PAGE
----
Welcome! Sites like Anadtech (which, in all other respects, is an excellent tech site) don't have a leg to stand on when testing noise levels because they test at really high ambient noise levels (probably in a office building in a commercial/industrial zone) where a lousy cooler such as the intel retail units don't sound any worse over the background noise. SPCR tests in an anechoic chamber where the baseline sound level is in the low teens. If you look at AT or Tom's charts, their baseline noise level is ~30-45dB which is way higher than the quiet fans they test. Their testing platform isn't really quiet either (in the AT article you mention, they use the Corsair HX620 PSU, which even at low loads never goes below 22dB, which isn't all that great by SPCR standards today). In a quiet home, you could probably get down to the low 20s or high teens depending on whether you live near major roads/airports/train tracks/etc., so the tests other sites do are almost irrelevant except to point out the major offenders.

As far as the Noctua goes, it's a definite improvement over stock cooling for the reason that it moves heat away from the CPU a lot more effectively than the small intel heatsink, and doesn't need to spin it's fans as fast. Since you're not overclocking and the CPU you chose isn't some 140W beast, you could make do with something cheaper than the Noctua without losing much in noise reduction. I'm not familiar with pricing in the UK, so maybe someone from that region will point you to a more cost effective solution. Some popular alternatives include the AC Freezer 7 Pro, Xigmateks and Scythes.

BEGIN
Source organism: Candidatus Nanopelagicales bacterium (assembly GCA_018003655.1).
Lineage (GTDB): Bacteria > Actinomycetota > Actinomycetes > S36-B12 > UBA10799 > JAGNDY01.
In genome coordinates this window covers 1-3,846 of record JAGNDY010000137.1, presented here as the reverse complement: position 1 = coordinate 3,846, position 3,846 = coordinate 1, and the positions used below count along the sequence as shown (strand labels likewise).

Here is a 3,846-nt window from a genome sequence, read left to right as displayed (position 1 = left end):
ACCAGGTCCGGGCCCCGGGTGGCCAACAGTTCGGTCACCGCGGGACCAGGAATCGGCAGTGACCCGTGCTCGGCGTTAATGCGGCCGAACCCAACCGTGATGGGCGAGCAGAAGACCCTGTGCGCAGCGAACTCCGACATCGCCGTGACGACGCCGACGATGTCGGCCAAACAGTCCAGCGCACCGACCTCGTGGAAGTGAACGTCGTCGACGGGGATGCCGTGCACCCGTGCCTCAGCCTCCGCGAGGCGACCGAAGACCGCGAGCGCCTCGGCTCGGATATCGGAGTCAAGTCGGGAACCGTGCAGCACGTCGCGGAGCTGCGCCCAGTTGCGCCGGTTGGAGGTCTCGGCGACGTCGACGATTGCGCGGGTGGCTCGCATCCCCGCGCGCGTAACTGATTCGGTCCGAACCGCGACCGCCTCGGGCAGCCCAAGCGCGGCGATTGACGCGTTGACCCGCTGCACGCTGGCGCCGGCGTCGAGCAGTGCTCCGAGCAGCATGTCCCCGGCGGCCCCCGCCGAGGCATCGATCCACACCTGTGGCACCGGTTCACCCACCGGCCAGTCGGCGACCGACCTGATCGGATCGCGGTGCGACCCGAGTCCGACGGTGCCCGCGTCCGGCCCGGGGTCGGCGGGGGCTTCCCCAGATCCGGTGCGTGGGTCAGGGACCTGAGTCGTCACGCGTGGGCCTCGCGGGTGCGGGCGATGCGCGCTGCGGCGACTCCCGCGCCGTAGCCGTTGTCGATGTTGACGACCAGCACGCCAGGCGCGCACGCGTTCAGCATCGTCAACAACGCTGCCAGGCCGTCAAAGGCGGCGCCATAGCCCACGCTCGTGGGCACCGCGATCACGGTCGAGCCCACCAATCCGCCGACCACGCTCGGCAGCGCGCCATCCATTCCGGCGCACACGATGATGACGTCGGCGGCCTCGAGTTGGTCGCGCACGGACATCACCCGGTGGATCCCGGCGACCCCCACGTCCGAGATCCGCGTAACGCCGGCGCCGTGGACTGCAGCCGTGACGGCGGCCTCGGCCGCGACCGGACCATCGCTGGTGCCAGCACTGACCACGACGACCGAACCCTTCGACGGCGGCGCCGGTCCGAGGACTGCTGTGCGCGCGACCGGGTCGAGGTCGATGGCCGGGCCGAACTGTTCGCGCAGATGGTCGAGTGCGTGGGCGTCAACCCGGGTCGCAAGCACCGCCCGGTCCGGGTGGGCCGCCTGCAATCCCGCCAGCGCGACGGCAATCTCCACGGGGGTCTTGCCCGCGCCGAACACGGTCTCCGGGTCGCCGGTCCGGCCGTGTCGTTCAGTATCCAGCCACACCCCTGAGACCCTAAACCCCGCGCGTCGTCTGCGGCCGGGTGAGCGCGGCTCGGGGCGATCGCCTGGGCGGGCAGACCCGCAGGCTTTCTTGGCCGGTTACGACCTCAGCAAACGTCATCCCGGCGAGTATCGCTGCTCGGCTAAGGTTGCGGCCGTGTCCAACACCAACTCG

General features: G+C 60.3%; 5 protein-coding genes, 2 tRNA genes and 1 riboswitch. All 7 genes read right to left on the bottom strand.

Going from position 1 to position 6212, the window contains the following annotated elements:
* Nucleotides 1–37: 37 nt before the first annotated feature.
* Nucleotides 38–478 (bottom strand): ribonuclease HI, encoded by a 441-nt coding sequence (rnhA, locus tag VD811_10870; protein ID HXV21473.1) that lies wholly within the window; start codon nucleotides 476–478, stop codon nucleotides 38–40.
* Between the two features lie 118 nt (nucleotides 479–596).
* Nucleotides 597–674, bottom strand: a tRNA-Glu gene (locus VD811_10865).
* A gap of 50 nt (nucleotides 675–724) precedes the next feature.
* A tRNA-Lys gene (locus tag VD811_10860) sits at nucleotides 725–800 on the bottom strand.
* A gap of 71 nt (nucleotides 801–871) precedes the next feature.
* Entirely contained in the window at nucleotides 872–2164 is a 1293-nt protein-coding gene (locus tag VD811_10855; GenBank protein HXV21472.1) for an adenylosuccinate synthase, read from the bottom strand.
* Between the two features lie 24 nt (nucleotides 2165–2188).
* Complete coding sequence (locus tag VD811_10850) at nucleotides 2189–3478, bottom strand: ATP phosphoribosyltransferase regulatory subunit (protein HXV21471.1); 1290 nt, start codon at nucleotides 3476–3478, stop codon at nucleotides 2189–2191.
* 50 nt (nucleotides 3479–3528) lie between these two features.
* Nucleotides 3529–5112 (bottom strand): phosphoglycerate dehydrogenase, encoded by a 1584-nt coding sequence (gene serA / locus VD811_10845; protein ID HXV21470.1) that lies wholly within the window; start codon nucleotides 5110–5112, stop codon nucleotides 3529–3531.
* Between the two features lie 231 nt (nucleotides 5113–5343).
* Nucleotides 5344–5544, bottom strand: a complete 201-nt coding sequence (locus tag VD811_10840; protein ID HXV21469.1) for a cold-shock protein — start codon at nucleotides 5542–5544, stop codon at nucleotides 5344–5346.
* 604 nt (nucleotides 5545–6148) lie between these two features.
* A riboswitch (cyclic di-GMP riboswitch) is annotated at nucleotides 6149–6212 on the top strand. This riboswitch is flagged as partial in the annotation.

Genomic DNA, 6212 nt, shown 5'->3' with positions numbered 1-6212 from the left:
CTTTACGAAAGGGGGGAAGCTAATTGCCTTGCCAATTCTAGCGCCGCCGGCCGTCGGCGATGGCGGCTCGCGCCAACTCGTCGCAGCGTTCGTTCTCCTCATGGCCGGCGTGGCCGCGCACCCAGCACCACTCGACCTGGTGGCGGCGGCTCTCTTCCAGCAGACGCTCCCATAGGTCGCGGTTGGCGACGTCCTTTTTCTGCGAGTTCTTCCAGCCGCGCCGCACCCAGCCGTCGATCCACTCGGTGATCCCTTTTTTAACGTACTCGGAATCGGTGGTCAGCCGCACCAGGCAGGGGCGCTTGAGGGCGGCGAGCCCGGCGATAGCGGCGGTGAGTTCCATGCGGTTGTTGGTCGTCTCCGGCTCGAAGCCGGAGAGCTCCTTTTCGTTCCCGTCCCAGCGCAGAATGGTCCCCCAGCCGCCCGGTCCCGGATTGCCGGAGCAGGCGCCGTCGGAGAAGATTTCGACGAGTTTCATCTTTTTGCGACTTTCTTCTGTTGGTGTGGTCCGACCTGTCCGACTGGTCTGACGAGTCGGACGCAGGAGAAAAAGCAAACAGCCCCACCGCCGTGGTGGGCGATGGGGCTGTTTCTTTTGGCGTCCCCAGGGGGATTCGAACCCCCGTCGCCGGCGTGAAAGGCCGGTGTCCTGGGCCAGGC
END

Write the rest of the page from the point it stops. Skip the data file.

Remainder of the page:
[size=75][url=http://www.silentpcreview.com/forums/viewtopic.php?p=436979]Gaming rig[/url]: Tt Tsunami,P5Q Pro,Q9450 w Ninja,8GB RAM,4870 1GB w S1,WD 640GB,SB X-Fi Plat,ZM-MFC2.Kama PWM in PSU,others S-FlexEs.
[url=http://www.silentpcreview.com/forums/viewtopic.php?t=49965]HTPC[/url]: NSK2480,GB GF9400,E5200 w/ Minja,4GB RAM,WD GP 1.5TB,Nova DVB-S. Minja PSU fan,S-FlexEs case fans.[/size]

reddyuday
Patron of SPCR
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Location: Birmingham, UK

Re: Will the Noctua NH-U12P make my PC quieter?

Post by reddyuday » Sat Dec 26, 2009 11:21 pm

Marty McFly wrote:So… is the NHU12P going to make my system any quieter than the retail Intel cooler? If so, why do the charts show otherwise? And if it won’t make it any quieter, why is this website (among others) recommending it to people wanting noise reduction? Can anyone please clarify this for me because I feel I may have just wasted £50.
If you ordered it by mail, under the European distance selling regulations, you are entitled to return the product within a week for a full refund with no questions asked. Something to consider.